I guess the words of my last sermon are a lot more important now:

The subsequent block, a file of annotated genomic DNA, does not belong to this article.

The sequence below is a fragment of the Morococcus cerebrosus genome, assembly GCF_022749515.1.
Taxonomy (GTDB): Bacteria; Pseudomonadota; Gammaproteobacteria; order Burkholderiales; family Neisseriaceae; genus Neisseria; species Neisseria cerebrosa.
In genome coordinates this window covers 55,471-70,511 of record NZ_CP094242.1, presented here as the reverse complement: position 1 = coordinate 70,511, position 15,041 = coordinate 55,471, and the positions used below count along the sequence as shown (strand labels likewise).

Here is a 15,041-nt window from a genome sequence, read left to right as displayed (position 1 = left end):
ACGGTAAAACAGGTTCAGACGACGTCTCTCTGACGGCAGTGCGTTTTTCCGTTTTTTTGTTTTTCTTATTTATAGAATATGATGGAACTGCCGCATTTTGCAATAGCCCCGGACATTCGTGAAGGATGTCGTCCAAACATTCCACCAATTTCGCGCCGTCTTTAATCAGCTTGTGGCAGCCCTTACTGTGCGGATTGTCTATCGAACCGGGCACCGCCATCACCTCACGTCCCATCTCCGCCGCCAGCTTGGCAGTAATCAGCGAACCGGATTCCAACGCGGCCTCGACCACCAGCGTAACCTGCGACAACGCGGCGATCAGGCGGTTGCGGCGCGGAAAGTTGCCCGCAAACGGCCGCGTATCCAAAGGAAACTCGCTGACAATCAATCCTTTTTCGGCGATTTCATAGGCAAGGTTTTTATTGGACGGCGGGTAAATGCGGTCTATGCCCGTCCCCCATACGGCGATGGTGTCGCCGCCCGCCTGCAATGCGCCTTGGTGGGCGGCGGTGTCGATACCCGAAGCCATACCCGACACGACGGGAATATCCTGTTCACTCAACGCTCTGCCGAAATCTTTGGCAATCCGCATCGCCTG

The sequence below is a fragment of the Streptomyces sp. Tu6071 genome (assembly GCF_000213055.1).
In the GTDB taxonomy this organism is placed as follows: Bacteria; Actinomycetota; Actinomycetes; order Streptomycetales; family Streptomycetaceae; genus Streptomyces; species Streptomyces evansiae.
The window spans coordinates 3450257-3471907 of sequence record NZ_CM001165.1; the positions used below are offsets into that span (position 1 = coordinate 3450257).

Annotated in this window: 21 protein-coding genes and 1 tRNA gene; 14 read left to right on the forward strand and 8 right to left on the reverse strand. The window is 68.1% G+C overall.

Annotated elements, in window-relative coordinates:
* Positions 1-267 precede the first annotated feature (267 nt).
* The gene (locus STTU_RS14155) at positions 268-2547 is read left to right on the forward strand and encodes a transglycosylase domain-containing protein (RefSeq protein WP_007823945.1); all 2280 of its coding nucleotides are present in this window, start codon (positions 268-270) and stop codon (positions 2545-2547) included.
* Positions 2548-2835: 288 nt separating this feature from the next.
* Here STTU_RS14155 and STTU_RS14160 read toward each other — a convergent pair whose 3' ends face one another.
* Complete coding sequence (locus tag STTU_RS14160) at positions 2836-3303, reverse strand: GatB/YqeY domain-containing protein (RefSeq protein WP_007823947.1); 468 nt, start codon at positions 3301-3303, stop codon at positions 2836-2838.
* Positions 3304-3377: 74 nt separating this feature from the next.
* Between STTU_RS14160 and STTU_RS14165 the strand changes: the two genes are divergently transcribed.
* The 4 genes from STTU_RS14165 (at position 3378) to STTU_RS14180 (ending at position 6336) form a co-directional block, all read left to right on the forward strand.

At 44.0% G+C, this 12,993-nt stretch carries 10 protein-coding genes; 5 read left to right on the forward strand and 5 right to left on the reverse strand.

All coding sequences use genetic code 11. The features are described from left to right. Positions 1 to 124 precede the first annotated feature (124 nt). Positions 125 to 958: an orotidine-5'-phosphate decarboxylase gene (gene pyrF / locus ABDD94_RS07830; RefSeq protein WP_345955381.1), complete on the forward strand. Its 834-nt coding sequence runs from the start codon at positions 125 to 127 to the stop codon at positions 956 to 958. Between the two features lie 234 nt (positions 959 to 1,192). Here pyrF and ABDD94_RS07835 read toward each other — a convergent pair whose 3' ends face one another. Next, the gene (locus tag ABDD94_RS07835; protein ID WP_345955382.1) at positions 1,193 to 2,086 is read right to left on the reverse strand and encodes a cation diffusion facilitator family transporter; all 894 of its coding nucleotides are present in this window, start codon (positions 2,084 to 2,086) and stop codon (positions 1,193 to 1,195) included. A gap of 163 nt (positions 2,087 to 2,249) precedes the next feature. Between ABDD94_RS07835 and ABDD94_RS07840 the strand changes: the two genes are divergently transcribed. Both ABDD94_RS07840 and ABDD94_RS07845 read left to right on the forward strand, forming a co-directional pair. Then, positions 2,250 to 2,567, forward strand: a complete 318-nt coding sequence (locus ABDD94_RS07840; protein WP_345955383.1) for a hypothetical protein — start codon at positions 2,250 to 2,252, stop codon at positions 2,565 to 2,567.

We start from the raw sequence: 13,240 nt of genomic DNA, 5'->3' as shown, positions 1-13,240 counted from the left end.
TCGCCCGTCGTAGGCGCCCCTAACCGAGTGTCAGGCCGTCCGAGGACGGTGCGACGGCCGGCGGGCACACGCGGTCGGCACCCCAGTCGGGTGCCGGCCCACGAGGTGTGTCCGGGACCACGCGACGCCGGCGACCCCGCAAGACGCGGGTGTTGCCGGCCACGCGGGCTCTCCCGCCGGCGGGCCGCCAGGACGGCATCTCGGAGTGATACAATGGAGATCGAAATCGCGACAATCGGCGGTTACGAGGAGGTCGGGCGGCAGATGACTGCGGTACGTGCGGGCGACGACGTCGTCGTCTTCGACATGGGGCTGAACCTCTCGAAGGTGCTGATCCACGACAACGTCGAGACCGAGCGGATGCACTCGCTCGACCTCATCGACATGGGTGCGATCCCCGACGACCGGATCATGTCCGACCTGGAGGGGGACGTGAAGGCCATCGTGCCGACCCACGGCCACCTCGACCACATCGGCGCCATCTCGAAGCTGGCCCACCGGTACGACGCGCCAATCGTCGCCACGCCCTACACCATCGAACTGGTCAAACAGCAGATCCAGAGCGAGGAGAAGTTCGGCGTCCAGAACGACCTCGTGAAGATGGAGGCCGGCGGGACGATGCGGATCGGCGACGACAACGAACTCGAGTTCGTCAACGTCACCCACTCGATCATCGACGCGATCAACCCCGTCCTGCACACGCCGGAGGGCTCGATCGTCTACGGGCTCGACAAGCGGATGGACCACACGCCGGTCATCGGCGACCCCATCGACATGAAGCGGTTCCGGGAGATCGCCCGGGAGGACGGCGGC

The end of the year provides us a great opportunity to reflect back on our life. It allows us to look at many of the joys that we have had; at many of our great experiences from the last twelve months; at our disappointments; at the questions of the past year of our lives that we have asked. Our Gospel lesson from today ends with a series of questions. Why have you treated us like this? Why were you searching for me? Did you not know that I must be in my Father’s house? Not a single one is answered. And we’ve all been there before, haven’t we? In a place where we just feel like it is us and God and we ask questions and wait and then…nothing. We feel like we get no answer from God. We sit and wait and reflect on what is going on in our lives and then wait more only to think that our questions and prayers have fallen on deaf and divine ears. Mary’s situation is not far off from that. She is in a crisis situation in her life, at least a situation of great panic; she’s lost her only child and has no idea as to when or where. And upon finding you can almost hear the string of questions that comes out of Mary’s mouth. “Where have you been? Where did you go? Do you have any idea what your Father and I have gone through?” Mary doesn’t get an answer, at least she doesn’t get a direct answer, instead Jesus, the Son of God, the Word incarnate answers much in the same way that any other twelve year old would, “Why are you worrying? Didn’t you know where I was?” It is an interaction that we can all understand (from one side of the conversation or the other) and yet it doesn’t seem to help Mary at all, it doesn’t seem to comfort her at all as she is left to ponder her questions. And it seems that we are at a bit of a disadvantage, if Mary cannot get a straight answer from God, from the very Word incarnate, then how are we to expect to get one from God?